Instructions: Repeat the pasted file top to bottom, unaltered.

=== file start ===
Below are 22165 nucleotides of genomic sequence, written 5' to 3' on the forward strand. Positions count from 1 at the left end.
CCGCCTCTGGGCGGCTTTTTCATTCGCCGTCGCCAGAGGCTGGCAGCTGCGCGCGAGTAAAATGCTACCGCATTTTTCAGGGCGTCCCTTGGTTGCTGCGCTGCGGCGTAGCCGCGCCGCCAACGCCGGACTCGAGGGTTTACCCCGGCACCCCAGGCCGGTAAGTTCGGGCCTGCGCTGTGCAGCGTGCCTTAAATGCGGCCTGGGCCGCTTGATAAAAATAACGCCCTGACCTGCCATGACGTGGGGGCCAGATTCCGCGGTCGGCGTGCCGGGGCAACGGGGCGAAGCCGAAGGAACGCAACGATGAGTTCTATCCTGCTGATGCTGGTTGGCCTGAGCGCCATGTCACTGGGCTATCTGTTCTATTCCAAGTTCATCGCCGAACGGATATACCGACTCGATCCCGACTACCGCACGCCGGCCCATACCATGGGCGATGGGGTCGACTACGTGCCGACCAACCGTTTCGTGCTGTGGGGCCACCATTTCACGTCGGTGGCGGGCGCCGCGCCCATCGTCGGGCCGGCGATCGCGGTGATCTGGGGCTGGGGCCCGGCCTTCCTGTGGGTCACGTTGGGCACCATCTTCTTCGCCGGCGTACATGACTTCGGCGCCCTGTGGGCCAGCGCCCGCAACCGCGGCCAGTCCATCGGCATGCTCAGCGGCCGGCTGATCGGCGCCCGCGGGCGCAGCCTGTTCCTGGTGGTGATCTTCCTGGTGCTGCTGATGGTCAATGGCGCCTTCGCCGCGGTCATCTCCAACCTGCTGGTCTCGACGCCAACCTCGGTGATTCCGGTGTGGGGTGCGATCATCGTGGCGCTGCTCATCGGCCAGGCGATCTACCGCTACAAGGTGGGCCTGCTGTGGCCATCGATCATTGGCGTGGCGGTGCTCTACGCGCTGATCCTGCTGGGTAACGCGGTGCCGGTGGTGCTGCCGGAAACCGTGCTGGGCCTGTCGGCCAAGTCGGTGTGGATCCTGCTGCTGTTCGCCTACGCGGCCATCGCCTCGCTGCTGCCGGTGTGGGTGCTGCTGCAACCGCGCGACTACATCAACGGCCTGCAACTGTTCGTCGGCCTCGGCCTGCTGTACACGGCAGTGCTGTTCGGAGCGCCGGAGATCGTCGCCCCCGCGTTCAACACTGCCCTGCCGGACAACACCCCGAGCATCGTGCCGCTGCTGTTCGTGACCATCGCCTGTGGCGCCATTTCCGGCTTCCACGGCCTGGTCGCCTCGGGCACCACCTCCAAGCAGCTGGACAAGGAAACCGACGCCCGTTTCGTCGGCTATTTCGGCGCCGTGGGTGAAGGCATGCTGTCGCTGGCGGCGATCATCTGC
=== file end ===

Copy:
Below are 22165 nucleotides of genomic sequence, written 5' to 3' on the forward strand. Positions count from 1 at the left end.
CCGCCTCTGGGCGGCTTTTTCATTCGCCGTCGCCAGAGGCTGGCAGCTGCGCGCGAGTAAAATGCTACCGCATTTTTCAGGGCGTCCCTTGGTTGCTGCGCTGCGGCGTAGCCGCGCCGCCAACGCCGGACTCGAGGGTTTACCCCGGCACCCCAGGCCGGTAAGTTCGGGCCTGCGCTGTGCAGCGTGCCTTAAATGCGGCCTGGGCCGCTTGATAAAAATAACGCCCTGACCTGCCATGACGTGGGGGCCAGATTCCGCGGTCGGCGTGCCGGGGCAACGGGGCGAAGCCGAAGGAACGCAACGATGAGTTCTATCCTGCTGATGCTGGTTGGCCTGAGCGCCATGTCACTGGGCTATCTGTTCTATTCCAAGTTCATCGCCGAACGGATATACCGACTCGATCCCGACTACCGCACGCCGGCCCATACCATGGGCGATGGGGTCGACTACGTGCCGACCAACCGTTTCGTGCTGTGGGGCCACCATTTCACGTCGGTGGCGGGCGCCGCGCCCATCGTCGGGCCGGCGATCGCGGTGATCTGGGGCTGGGGCCCGGCCTTCCTGTGGGTCACGTTGGGCACCATCTTCTTCGCCGGCGTACATGACTTCGGCGCCCTGTGGGCCAGCGCCCGCAACCGCGGCCAGTCCATCGGCATGCTCAGCGGCCGGCTGATCGGCGCCCGCGGGCGCAGCCTGTTCCTGGTGGTGATCTTCCTGGTGCTGCTGATGGTCAATGGCGCCTTCGCCGCGGTCATCTCCAACCTGCTGGTCTCGACGCCAACCTCGGTGATTCCGGTGTGGGGTGCGATCATCGTGGCGCTGCTCATCGGCCAGGCGATCTACCGCTACAAGGTGGGCCTGCTGTGGCCATCGATCATTGGCGTGGCGGTGCTCTACGCGCTGATCCTGCTGGGTAACGCGGTGCCGGTGGTGCTGCCGGAAACCGTGCTGGGCCTGTCGGCCAAGTCGGTGTGGATCCTGCTGCTGTTCGCCTACGCGGCCATCGCCTCGCTGCTGCCGGTGTGGGTGCTGCTGCAACCGCGCGACTACATCAACGGCCTGCAACTGTTCGTCGGCCTCGGCCTGCTGTACACGGCAGTGCTGTTCGGAGCGCCGGAGATCGTCGCCCCCGCGTTCAACACTGCCCTGCCGGACAACACCCCGAGCATCGTGCCGCTGCTGTTCGTGACCATCGCCTGTGGCGCCATTTCCGGCTTCCACGGCCTGGTCGCCTCGGGCACCACCTCCAAGCAGCTGGACAAGGAAACCGACGCCCGTTTCGTCGGCTATTTCGGCGCCGTGGGTGAAGGCATGCTGTCGCTGGCGGCGATCATCTGC